Brigade Electronics took the stage at the CV Show’s live theatre in Birmingham last week to outline proposed changes to the Direct Vision Standard regulations and to highlight areas of concern.

The changes have been designed to introduce more stringent rules for mandatory safety equipment which supports a driver’s direct vision from a cab, reducing the risk of collisions with vulnerable road users.

James Ashford, Head of UK Connected Services at market-leading Brigade, said while the company applauded the efforts to vastly reduce accidents on the roads there were still areas of concern.

The regulations stipulate all false alerts – for example drawing the driver’s attention to a parked car or a bollard instead of pedestrian or cyclist – must be eliminated.

But Brigade says if enforced, drivers may end up colliding with stationary objects because the ability to warn the driver has been removed.

The proposals also include completely eliminating blind spots. But in the event of an incident Brigade is questioning how complete elimination is determined and who by – whether transport operators, manufacturers, or Transport for London.

James also raised concerns about the lack of technical specifications provided by Transport for London. Brigade is recommending in its consultation feedback that customers with systems fitted between 2022 and 2024 should have permit extensions to alleviate the current burden of costs on operators and to allow installers extra time to equip the vehicles adequately. A phased approach would also help to alleviate the issue of engineer shortages and the mammoth tasking of fitting all affected vehicles by the deadline.

Launched in the mid-1970s Brigade was the first company to introduce reversing alarms to the UK and over the decades has consistently been at the forefront of road safety.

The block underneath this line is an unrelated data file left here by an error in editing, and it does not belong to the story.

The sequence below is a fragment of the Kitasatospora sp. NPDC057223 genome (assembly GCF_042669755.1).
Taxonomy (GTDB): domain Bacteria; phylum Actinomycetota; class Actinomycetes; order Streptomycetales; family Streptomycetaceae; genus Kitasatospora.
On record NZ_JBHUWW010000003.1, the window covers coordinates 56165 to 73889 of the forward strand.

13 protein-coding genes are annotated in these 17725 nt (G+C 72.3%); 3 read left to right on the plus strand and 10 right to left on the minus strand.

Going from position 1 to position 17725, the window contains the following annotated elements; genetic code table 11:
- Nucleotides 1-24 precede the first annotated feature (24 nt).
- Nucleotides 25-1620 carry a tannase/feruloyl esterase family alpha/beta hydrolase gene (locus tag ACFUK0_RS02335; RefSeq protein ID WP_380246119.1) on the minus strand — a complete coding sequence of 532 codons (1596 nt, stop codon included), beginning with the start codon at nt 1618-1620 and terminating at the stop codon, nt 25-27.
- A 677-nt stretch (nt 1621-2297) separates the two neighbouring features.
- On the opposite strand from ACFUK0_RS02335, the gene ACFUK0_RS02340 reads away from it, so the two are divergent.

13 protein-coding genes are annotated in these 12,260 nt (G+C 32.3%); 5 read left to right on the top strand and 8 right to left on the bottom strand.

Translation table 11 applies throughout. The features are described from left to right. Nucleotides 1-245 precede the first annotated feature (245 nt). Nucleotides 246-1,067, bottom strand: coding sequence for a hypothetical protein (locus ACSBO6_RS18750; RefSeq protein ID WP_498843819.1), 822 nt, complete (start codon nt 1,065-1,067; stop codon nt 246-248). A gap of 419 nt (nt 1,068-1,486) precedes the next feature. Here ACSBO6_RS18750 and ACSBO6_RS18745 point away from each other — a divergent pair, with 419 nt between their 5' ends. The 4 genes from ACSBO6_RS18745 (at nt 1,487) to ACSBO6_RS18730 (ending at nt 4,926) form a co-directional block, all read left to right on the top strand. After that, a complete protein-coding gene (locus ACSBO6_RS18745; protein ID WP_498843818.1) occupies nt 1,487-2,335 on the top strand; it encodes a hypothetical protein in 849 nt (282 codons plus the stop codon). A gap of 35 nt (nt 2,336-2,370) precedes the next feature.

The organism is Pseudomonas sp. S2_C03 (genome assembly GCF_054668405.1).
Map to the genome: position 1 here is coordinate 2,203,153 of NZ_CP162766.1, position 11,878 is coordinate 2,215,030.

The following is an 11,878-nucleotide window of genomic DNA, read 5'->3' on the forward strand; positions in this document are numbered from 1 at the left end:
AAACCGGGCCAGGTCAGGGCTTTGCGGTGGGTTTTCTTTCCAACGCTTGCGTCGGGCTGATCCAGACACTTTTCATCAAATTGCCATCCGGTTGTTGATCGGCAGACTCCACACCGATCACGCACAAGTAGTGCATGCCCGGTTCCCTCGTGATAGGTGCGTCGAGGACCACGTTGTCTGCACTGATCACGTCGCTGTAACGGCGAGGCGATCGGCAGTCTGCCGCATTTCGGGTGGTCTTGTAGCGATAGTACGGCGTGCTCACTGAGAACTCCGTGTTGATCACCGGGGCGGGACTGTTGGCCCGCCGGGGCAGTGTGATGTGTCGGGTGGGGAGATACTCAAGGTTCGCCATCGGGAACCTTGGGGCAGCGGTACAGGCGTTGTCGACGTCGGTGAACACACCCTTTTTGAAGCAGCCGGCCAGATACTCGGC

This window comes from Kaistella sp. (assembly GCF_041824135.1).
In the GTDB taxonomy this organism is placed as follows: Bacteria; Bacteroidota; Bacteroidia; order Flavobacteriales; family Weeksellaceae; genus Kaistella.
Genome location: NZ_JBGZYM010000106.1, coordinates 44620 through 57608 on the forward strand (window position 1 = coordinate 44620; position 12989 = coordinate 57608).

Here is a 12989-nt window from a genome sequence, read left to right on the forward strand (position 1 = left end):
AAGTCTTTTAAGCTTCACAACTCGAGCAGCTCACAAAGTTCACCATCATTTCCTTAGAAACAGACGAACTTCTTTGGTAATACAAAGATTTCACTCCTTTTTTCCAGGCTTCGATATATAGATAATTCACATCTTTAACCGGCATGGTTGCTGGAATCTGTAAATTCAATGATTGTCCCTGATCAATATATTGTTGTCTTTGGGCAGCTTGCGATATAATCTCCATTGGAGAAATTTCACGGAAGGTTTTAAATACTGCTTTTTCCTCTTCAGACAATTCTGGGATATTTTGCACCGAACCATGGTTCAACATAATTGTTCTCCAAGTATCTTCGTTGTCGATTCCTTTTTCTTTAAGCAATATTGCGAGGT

Its SideScanâPredict side-detection system, designed for rigid vehicles, calculates the risk of impact at the side of an HGV and alerts drivers to potential dangers. It reduces false alarms by differentiating between moving objects such as pedestrians and cyclists to static objects such as parked cars and bollards.

Radar Predict is Brigade’s latest system which meets both DVS proposals and Regulation UN.151.   Designed for articulated vehicles Radar Predict was launched at the CV Show and can detect whether the vehicle has a trailer, eliminating false alerts during articulation. It is also able to determine when a tractor is driving without a trailer and can adapt for vehicles carrying interchangeable trailers.

CAREYEâ is a premium AI camera that is also predictive, calculating the future course of motion of vulnerable road users or objects on the nearside of a vehicle and giving visual and / or audible warnings to the driver.

In 2022 more than 112,000 Direct Vision Standard permits, allowing operators of lorries over 12 tonnes to operate in most of Greater London, were issued among vehicles that met the one-star minimum requirement.

Next year the minimum requirement will rise to three stars. But even with three stars the number of new permits issued is expected to rise 165,000.

James said: “Easier and more efficient fitment times will be really important for DVS with TfL estimating 165,000 vehicles will need to be equipped by the deadline of October 2024. We will be urging operators to plan accordingly due to high demand for products and a shortage of engineers in the marketplace.”